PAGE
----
Additionally, a private buyer will also make buying your home contingent on an inspection. That adds to the time your transaction can take.

Real estate investors, on the other hand, are cash buyers and ted to close the deal quickly when they find a house they like. You can expect a no-obligation offer on your house within 24 hours and the money within a few days if you make the ale.

2. Selling ‘As Is’

A big draw to selling your home to an investor is that you do so on an ‘as is’ basis. Since such an investor has experience in these types of transactions, they know how to profit from them.

Thus, an investor can buy a home that is in a condition in which a private buyer may not be willing to purchase.

What this means for you is that you do not have to invest a significant sum in getting your house ready for sale. Through this, you can escape a potential situation whereby you fail to recoup the investment you made in getting the property ready for sale if the price is not favorable.

3. Flexibility

When a private buyer purchases your home, you have to agree on a closing date that both of you can work with. Typically, the buyer usually has more bargaining power and determines the date.

When this date rolls around, you will be expected to have vacated the house no matter what. Furthermore, there should be nothing left in the house by the time the buyer comes to close.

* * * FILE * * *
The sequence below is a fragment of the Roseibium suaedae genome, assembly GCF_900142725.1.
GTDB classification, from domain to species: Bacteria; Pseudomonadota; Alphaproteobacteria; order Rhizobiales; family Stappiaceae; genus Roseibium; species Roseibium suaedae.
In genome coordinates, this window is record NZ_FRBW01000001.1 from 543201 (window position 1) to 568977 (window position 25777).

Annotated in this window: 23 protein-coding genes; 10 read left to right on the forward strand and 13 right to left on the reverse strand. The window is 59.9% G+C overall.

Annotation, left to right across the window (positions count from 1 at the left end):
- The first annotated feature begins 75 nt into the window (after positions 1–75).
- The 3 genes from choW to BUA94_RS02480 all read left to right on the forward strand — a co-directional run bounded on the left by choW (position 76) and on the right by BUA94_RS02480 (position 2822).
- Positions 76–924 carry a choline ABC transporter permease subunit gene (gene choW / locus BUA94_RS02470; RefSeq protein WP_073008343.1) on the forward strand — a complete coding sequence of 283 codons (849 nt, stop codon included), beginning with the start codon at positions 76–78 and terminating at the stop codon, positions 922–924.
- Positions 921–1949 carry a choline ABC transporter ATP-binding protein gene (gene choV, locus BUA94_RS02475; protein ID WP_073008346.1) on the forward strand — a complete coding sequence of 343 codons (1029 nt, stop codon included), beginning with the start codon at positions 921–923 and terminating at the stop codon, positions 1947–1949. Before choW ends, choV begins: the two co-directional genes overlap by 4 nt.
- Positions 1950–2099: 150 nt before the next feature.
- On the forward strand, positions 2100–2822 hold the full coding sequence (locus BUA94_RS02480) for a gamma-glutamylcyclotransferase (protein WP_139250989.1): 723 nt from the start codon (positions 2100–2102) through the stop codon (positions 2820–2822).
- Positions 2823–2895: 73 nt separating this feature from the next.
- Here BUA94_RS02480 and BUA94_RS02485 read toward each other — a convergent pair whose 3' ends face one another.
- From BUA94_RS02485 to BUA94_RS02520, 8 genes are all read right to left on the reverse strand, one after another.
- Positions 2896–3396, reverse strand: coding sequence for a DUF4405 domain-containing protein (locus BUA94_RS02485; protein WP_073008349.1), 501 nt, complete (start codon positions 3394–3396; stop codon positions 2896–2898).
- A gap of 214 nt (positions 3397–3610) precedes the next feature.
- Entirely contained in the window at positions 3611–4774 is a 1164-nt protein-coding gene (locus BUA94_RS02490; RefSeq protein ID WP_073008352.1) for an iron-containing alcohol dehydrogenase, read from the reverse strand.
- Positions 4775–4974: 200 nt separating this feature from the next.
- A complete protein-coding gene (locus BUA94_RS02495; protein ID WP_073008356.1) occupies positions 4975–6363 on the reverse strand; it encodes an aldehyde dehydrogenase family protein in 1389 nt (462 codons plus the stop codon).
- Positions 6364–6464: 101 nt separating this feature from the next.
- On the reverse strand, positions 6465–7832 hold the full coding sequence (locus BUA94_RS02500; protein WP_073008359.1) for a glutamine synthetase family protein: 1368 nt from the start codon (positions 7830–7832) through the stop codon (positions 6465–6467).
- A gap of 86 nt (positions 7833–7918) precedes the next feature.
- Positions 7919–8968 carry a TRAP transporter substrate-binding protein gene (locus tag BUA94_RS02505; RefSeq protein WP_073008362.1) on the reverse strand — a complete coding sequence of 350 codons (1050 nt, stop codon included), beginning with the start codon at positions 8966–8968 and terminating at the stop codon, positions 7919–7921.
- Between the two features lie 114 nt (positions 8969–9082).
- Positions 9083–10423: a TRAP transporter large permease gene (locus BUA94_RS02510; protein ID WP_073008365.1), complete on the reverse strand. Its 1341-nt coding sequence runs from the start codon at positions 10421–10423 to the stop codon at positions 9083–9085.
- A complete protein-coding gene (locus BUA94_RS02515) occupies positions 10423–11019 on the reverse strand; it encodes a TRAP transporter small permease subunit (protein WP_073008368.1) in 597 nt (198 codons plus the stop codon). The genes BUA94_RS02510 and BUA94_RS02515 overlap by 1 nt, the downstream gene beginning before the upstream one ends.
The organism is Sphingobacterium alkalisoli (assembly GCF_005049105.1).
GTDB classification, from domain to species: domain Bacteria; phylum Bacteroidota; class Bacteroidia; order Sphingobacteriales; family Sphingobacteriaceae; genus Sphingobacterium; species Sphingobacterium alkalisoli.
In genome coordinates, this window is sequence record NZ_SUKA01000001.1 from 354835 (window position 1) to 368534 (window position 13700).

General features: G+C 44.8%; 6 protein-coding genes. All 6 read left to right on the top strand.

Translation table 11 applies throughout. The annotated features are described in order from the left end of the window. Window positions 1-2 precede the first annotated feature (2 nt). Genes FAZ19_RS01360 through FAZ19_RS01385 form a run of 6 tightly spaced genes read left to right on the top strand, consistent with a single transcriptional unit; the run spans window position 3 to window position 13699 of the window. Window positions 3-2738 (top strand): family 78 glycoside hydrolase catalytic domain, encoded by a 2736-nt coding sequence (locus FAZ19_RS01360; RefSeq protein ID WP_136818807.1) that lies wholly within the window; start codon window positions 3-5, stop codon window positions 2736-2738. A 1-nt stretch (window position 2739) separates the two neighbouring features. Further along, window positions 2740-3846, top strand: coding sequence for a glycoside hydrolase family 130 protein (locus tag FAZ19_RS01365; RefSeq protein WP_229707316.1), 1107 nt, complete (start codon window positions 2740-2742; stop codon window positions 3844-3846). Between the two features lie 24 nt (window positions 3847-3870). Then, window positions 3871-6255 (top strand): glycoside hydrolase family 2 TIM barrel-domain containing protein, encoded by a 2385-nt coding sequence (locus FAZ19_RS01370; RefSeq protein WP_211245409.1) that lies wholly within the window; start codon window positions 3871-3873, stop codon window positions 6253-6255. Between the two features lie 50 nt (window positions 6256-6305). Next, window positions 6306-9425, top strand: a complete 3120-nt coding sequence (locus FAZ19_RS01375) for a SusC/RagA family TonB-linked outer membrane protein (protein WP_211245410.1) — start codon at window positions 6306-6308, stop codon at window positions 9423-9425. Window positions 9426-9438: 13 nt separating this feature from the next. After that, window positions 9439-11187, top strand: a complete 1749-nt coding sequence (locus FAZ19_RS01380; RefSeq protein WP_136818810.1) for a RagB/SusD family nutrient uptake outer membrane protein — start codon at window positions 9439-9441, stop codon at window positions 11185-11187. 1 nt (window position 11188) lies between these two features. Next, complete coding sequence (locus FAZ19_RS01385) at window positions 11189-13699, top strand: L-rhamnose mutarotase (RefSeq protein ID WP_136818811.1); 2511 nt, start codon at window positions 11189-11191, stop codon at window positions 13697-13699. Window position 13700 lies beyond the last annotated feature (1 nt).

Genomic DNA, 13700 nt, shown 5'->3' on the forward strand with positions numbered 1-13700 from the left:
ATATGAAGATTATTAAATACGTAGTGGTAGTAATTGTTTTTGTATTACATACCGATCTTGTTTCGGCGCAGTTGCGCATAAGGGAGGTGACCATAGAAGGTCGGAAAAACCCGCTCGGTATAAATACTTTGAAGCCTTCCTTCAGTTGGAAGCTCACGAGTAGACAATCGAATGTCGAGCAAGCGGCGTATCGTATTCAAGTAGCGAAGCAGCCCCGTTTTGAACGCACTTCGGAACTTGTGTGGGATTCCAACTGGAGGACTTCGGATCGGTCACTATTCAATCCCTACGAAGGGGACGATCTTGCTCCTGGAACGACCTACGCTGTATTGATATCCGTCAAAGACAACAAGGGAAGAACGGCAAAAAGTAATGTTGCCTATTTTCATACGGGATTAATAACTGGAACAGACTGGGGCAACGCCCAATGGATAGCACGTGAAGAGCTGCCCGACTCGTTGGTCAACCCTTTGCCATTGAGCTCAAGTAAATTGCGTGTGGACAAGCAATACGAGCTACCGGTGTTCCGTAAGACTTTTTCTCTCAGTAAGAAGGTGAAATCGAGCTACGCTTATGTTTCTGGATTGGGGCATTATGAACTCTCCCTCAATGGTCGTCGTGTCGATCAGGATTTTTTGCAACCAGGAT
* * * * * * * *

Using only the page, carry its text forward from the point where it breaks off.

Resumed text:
Selling to investors can give you flexibility on the closing date if you need time to get some things in order. Since the seller determines the closing date (within reason), you can time it just right for your needs. If you have items you do not want to take with you, you can leave them behind, making a move more manageable for you.

How to Avoid Falling for Cons When Selling to an Investor

When dealing with home investors, you need to ensure that you only consider legitimate offers.

For starters, when you identify a potential home investor, call the listed office number and request for a list of the homes they bought recently. You can go a step further and look up the former owners, and talk to them to understand what their experience was when dealing with the investor.

Another essential way to detect a potential con is by asking a home investor for their website. If they do not have any, request them to give you other material supporting their claim to be a property investor.

You can also check with your local Better Business Bureau outpost for any warnings on the investor.

Sell to the Right House Investor

Sometimes you need to sell your property without going through the traditional process, and home investors come in handy. Selling your house to an investor takes less time, and you don’t have to spend on fixing your property up. However, it would be best if you did your research to know what kind of pricing to expect and how not to be vulnerable to fraud.

Hungry for more information about the real estate business? Check out the rest of our content for impactful business tips and insights.